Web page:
As a black writer who has written for UMI (Urban Ministries, Inc.), I’m particularly sad to share this news…
UMI (Urban Ministries, Inc.) announced today that its founder Dr. Melvin E. Banks, Sr., died on Saturday, February 13, at 86. Dr. Banks launched UMI in 1970 to provide African American churches and individuals with images reflecting their congregations and relatable, Christ-centered content from an urban perspective.
“Dr. Banks was a revolutionary publisher and giant for the African American church and community,” said C. Jeffrey Wright, CEO of UMI. “He was the first to create contextualized content that portrayed positive images of African Americans in the Bible. Because of his innovation, UMI has reached millions of Black churches and individuals with the Gospel.”
For the last 50 years, under Dr. Banks’ leadership, UMI has developed Christian education resources, including Bible studies, Sunday School, and Vacation Bible School curriculum, websites, magazines, books, and videos for its 40,000+ strong customer base. He wrote a number of books and devotionals and hosted a two-minute daily podcast called Daily Direction. In 1995, he brought on Mr. Wright as CEO to take on the day-to-day management of the company. Many evangelical organizations have recognized his pioneering work, including the Evangelical Christian Publishers Association (ECPA), which presented him with its inaugural Kenneth N. Taylor Lifetime Achievement Award in 2017.
Read the rest HERE.
My church has used UMI Sunday School and Vacation Bible School literature for years but I remember before we used this literature. I did not see images of little boys and girls who looked like me so sometimes it was difficult to connect to what the Sunday School and VBS teachers were trying to teach me. But when the church started using UMI literature, it was so empowering to see images that reminded me of me which helped to solidify the valuable lessons in my mind and heart.
Check out this wonderful video about the start of UMI.
I considered it a high honor when I began writing for UMI, specifically for its blog UrbanFaith.com. Below is an excerpt of an article The Real Preachers’ Wives of Atlanta that I wrote the website.
I’ve got to admit I do watch The Real Housewives of Atlanta just about every Sunday night. And now that True Entertainment, the company that produces the raucous reality show, is producing a new reality show about Atlanta “first ladies,” I will probably be watching that show when it debuts Tuesday, Jan. 1, at 9 p.m. ET on TLC. features five preachers’ wives: Christina, DeLana, Domonique, Ivy, and Tara. From the trailer many saw of the show, these preachers’ wives are not the circumspect, stand-behind-your man type of women that many would expect preachers’ wives to be. In the trailer, Domonique is a former drug addict and shows the other preachers’ wives a home in Miami where she used to smoke crack; Tara is a fitness buff with a penchant for getting tattoos and convinces Domonique to get one too; Ivy is shown getting handcuffs as a gift from her husband Mark, pastor of Emmanuel Tabernacle Church, and proceeds to share about their relationship. In fact, the trailer is so controversial that a petition to get the show off the air was initiated on change.org.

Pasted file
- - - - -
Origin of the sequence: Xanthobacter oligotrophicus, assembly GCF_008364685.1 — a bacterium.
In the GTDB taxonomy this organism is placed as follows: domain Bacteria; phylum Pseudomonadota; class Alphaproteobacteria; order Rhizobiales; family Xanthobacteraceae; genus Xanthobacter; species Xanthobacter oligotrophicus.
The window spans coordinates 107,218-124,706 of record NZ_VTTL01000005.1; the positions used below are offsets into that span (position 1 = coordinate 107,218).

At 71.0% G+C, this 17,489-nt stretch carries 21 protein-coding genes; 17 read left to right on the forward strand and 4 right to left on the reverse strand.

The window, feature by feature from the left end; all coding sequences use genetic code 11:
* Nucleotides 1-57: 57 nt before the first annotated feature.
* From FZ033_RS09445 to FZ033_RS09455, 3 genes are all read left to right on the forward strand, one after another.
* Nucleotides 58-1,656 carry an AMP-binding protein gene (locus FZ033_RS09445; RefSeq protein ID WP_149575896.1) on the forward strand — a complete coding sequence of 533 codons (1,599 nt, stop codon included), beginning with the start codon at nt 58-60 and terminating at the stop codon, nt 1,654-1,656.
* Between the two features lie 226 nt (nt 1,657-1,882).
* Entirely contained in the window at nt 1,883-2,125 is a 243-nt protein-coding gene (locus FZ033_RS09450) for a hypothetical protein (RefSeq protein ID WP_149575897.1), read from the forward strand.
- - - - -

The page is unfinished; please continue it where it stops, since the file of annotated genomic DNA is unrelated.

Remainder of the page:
Read the rest HERE.
Dr. Banks certainly heeded his call to, “Write down the revelation and make it plain on tablets so that a herald may run with it” Habakkuk 2:2.
And I will close with this verse: “Then I heard a voice from heaven say, ‘Write this: Blessed are the dead who die in the Lord from now on.’ ‘Yes,’ says the Spirit, ‘they will rest from their labor, for their deeds will follow them.'” Revelation 14:13